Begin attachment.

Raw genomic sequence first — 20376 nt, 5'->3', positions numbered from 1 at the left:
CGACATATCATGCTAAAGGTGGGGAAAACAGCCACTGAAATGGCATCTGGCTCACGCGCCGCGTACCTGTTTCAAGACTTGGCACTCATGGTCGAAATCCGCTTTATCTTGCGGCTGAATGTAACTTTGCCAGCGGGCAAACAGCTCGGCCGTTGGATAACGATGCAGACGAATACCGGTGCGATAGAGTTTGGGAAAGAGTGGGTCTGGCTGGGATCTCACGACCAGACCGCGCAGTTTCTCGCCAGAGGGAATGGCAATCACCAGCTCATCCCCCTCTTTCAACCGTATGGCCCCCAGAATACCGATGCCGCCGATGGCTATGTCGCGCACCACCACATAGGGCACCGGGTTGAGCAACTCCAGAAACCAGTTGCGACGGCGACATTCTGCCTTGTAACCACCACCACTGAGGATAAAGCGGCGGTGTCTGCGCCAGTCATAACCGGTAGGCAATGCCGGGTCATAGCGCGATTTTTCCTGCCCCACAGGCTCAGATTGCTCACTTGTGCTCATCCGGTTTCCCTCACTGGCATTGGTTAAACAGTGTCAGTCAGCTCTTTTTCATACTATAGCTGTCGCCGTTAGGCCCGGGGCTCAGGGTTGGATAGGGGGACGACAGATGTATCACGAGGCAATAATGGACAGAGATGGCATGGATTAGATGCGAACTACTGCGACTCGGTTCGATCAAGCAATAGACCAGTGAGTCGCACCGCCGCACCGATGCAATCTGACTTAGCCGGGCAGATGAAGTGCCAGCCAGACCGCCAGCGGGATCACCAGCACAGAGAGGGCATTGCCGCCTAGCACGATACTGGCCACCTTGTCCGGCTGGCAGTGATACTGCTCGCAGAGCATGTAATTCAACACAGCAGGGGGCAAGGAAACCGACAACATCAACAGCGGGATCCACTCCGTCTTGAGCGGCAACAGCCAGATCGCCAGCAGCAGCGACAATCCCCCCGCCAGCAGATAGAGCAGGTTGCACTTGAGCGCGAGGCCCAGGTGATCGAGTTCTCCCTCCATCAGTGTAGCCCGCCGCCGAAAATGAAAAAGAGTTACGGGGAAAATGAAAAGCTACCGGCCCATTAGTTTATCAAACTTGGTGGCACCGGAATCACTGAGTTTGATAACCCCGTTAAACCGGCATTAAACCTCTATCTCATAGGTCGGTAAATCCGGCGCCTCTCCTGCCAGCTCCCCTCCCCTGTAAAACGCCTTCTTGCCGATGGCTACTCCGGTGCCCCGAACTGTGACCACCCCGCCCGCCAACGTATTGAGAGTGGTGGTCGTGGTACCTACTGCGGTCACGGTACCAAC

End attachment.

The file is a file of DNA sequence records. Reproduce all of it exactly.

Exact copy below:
Raw genomic sequence first — 20376 nt, 5'->3', positions numbered from 1 at the left:
CGACATATCATGCTAAAGGTGGGGAAAACAGCCACTGAAATGGCATCTGGCTCACGCGCCGCGTACCTGTTTCAAGACTTGGCACTCATGGTCGAAATCCGCTTTATCTTGCGGCTGAATGTAACTTTGCCAGCGGGCAAACAGCTCGGCCGTTGGATAACGATGCAGACGAATACCGGTGCGATAGAGTTTGGGAAAGAGTGGGTCTGGCTGGGATCTCACGACCAGACCGCGCAGTTTCTCGCCAGAGGGAATGGCAATCACCAGCTCATCCCCCTCTTTCAACCGTATGGCCCCCAGAATACCGATGCCGCCGATGGCTATGTCGCGCACCACCACATAGGGCACCGGGTTGAGCAACTCCAGAAACCAGTTGCGACGGCGACATTCTGCCTTGTAACCACCACCACTGAGGATAAAGCGGCGGTGTCTGCGCCAGTCATAACCGGTAGGCAATGCCGGGTCATAGCGCGATTTTTCCTGCCCCACAGGCTCAGATTGCTCACTTGTGCTCATCCGGTTTCCCTCACTGGCATTGGTTAAACAGTGTCAGTCAGCTCTTTTTCATACTATAGCTGTCGCCGTTAGGCCCGGGGCTCAGGGTTGGATAGGGGGACGACAGATGTATCACGAGGCAATAATGGACAGAGATGGCATGGATTAGATGCGAACTACTGCGACTCGGTTCGATCAAGCAATAGACCAGTGAGTCGCACCGCCGCACCGATGCAATCTGACTTAGCCGGGCAGATGAAGTGCCAGCCAGACCGCCAGCGGGATCACCAGCACAGAGAGGGCATTGCCGCCTAGCACGATACTGGCCACCTTGTCCGGCTGGCAGTGATACTGCTCGCAGAGCATGTAATTCAACACAGCAGGGGGCAAGGAAACCGACAACATCAACAGCGGGATCCACTCCGTCTTGAGCGGCAACAGCCAGATCGCCAGCAGCAGCGACAATCCCCCCGCCAGCAGATAGAGCAGGTTGCACTTGAGCGCGAGGCCCAGGTGATCGAGTTCTCCCTCCATCAGTGTAGCCCGCCGCCGAAAATGAAAAAGAGTTACGGGGAAAATGAAAAGCTACCGGCCCATTAGTTTATCAAACTTGGTGGCACCGGAATCACTGAGTTTGATAACCCCGTTAAACCGGCATTAAACCTCTATCTCATAGGTCGGTAAATCCGGCGCCTCTCCTGCCAGCTCCCCTCCCCTGTAAAACGCCTTCTTGCCGATGGCTACTCCGGTGCCCCGAACTGTGACCACCCCGCCCGCCAACGTATTGAGAGTGGTGGTCGTGGTACCTACTGCGGTCACGGTACCAAC